17 Jul 3 questions to ask about paid leave programs
Employers provide paid leave programs for the benefit of their employees. In this article, VanderWerf and Arnedt discuss 3 key questions employers need to ask when concerning paid time away policies and their costs.
Employers provide paid time away from work policies for a variety of reasons: to attract and retain talent (responding to employee needs and changing demographics); to be compliant with local, state and federal laws (which are proliferating); and to support general employee well-being (recognizing that time away from work improves productivity and engagement).
While offering paid absence policies delivers value to both employees and the employers, employers recognize the need to balance the amount of available time with the organization’s ability to deliver its products and services.
To help employers balance paid time away drivers, here are three key questions to ask to get a handle on the costs and benefits of paid leave.
1. Do you have a complete picture of the costs associated with your employees’ time away from work?
A challenge for many employers is getting a handle on the cost of time away from work and the related benefits. If an employer cannot quantify the costs of absence, it may not be able to define management strategies or to engage leadership to adopt new initiatives, policies or practices related to paid and unpaid time away programs.
Ninety percent of employers participating in the 2017 Aon Absence Pulse Survey reported they hadn’t yet quantified the cost of absence, and 43 percent of participants identified defining the cost of absence as a top challenge and priority. Though intuitively managers and executives recognize there is an impact when employees are absent from work, particularly when an absence is unscheduled, they struggle to develop concrete and focused strategies to address absence utilization without the ability to measure the current cost and collectively the impact of new management initiatives.
Employers struggle to quantify the cost of absence in the context of productivity loss, including replacement worker costs. According to the Bureau of Labor Statistics in 2017, employers’ cost of productivity loss associated with absenteeism was $225.8 billion, and 9.6 percent of compensation was spent on lost time benefits and overtime.
Employers are expanding their view of absence, recognizing that use of paid and unpaid time away programs are often associated with an employee’s health. As a result, combining data across health and absence programs allows an employer to recognize drivers of absence “work-related value” and define strategies to address not just how to manage the absence benefit, but to target engagement to improve well-being and the organization’s bottom-line.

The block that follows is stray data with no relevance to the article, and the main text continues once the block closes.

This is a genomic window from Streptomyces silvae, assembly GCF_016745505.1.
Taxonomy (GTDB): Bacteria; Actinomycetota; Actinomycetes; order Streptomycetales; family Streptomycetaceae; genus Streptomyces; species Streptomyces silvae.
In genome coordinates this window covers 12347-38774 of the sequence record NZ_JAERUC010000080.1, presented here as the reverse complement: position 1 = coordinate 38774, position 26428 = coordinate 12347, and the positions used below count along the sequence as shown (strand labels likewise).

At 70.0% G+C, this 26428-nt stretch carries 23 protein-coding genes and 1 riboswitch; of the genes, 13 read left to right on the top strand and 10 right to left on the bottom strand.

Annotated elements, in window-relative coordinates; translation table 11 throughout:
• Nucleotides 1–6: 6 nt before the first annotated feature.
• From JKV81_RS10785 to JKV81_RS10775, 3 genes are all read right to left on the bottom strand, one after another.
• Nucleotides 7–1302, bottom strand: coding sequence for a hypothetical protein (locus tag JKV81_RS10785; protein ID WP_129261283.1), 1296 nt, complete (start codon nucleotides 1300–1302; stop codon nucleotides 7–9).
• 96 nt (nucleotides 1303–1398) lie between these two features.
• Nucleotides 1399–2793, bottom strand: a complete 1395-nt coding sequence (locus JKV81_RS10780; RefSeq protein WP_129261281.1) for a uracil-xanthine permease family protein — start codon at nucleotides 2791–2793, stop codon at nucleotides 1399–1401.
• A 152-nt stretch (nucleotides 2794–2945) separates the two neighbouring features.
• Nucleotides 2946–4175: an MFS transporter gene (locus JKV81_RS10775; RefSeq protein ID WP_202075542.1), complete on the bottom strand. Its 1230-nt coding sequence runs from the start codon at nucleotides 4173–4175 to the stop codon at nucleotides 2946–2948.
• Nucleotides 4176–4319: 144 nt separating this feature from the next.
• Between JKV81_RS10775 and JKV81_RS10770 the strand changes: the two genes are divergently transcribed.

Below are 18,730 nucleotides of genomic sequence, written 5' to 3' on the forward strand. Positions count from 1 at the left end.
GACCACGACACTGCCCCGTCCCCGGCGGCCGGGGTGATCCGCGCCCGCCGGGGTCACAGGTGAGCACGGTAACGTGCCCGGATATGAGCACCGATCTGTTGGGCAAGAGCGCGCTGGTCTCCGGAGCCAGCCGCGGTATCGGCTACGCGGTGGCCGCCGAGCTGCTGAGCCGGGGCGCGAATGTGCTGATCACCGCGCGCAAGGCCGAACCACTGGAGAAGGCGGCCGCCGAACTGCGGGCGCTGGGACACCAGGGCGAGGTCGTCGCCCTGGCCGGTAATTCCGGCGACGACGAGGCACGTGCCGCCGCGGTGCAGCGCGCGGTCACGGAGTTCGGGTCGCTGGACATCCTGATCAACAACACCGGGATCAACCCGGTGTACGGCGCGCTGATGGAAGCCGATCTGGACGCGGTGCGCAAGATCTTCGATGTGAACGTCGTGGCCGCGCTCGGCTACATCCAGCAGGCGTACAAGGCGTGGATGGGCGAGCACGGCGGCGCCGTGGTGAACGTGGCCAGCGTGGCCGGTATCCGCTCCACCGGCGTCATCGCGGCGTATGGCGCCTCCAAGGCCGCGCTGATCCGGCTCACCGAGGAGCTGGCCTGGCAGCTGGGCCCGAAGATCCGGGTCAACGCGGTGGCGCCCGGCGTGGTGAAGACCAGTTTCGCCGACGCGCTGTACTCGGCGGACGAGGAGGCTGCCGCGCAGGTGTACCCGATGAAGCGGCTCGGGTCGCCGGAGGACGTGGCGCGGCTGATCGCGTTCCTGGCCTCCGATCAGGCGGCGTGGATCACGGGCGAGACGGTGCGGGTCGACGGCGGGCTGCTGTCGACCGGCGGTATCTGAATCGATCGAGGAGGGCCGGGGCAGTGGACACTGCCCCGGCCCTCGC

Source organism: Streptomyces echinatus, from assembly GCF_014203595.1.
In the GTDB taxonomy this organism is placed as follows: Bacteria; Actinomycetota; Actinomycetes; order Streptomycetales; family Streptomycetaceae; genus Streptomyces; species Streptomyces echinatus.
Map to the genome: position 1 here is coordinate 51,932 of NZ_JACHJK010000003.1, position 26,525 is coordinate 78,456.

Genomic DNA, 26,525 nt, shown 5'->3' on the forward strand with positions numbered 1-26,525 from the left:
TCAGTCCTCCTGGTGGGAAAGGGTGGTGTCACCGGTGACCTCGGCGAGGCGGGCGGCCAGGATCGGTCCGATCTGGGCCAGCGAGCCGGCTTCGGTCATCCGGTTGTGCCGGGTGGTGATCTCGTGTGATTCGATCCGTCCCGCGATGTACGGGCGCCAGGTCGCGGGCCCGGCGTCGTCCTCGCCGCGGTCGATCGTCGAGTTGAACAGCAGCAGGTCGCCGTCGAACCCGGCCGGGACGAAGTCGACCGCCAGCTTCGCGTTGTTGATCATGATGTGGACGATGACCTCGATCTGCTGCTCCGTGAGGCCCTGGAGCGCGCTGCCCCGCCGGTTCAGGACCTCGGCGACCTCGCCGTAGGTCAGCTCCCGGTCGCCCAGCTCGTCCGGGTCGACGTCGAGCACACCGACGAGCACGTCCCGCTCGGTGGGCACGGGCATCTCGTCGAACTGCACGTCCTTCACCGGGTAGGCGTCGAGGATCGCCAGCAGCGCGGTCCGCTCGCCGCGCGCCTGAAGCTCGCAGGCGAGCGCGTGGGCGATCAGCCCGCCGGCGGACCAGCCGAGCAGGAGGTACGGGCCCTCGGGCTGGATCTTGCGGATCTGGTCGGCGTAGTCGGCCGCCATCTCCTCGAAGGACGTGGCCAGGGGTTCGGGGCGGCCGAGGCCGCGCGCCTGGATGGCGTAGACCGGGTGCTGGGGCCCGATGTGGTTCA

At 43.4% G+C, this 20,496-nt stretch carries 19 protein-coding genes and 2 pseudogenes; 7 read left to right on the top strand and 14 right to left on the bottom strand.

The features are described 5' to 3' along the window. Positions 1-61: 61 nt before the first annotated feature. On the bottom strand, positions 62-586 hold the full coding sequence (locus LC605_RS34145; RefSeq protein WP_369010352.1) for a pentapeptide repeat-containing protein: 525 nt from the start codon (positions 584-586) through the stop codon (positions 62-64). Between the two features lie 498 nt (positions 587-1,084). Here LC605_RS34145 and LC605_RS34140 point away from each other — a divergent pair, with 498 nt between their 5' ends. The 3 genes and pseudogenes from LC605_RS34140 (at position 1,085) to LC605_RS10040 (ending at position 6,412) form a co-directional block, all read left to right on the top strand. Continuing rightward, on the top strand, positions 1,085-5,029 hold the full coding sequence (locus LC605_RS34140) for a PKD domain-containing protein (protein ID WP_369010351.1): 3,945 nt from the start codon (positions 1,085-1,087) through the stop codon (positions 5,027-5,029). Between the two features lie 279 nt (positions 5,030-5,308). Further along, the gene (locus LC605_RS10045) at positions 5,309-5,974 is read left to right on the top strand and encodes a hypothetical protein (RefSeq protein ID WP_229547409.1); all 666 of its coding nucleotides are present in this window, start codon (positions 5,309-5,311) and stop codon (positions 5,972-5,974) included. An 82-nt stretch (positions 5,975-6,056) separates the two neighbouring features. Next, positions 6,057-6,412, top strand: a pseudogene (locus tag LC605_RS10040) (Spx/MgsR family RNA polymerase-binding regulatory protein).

As an example, musculoskeletal conditions are frequently associated with absence, which is not surprising when 11 percent of the workforce has back pain. It is noteworthy that of those with back pain, 34 percent are obese, 26 percent are hypertensive and 14 percent have mood disorders. The Integrated Benefits Institute reported in 2017 that back pain adds 2.5 days and $688 in wages to absence associated with this condition. It is this type of information pairing that provides employers with the insight to develop strategies to address comprehensive absence.
When absence and health costs are quantified, organizations quickly recognize the impact on the business’s bottom line. As the old saying goes, “we can only manage what we can measure.”
2. What is your talent strategy to improve work-life benefits, inclusive of time off to care for family?
The race for talent is on, and every industry recognizes the huge impact the changing workforce demographics currently has, and will continue to have. The current workforce incorporates five generations, though an Ernst and Young report from 2017 estimates that by 2025 millennials will make up 75 percent of the workforce. As a result, the work-life needs of millennials—and their perspectives around benefits—is driving change, including time away from work policies.
It is worth noting that, per a 2015 Ernst and Young survey, millennial households are two times more likely to have both spouses working. The Pew Research Center reported in 2013 that, among all workers, 47 percent of adults who have a parent 65 years or older are raising a minor child or supporting a grown child. Additionally, a 2016 report from the Center for Work Life Law at the University of California Hastings claimed that 50 percent of all employees expect to provide elder care in the next five years.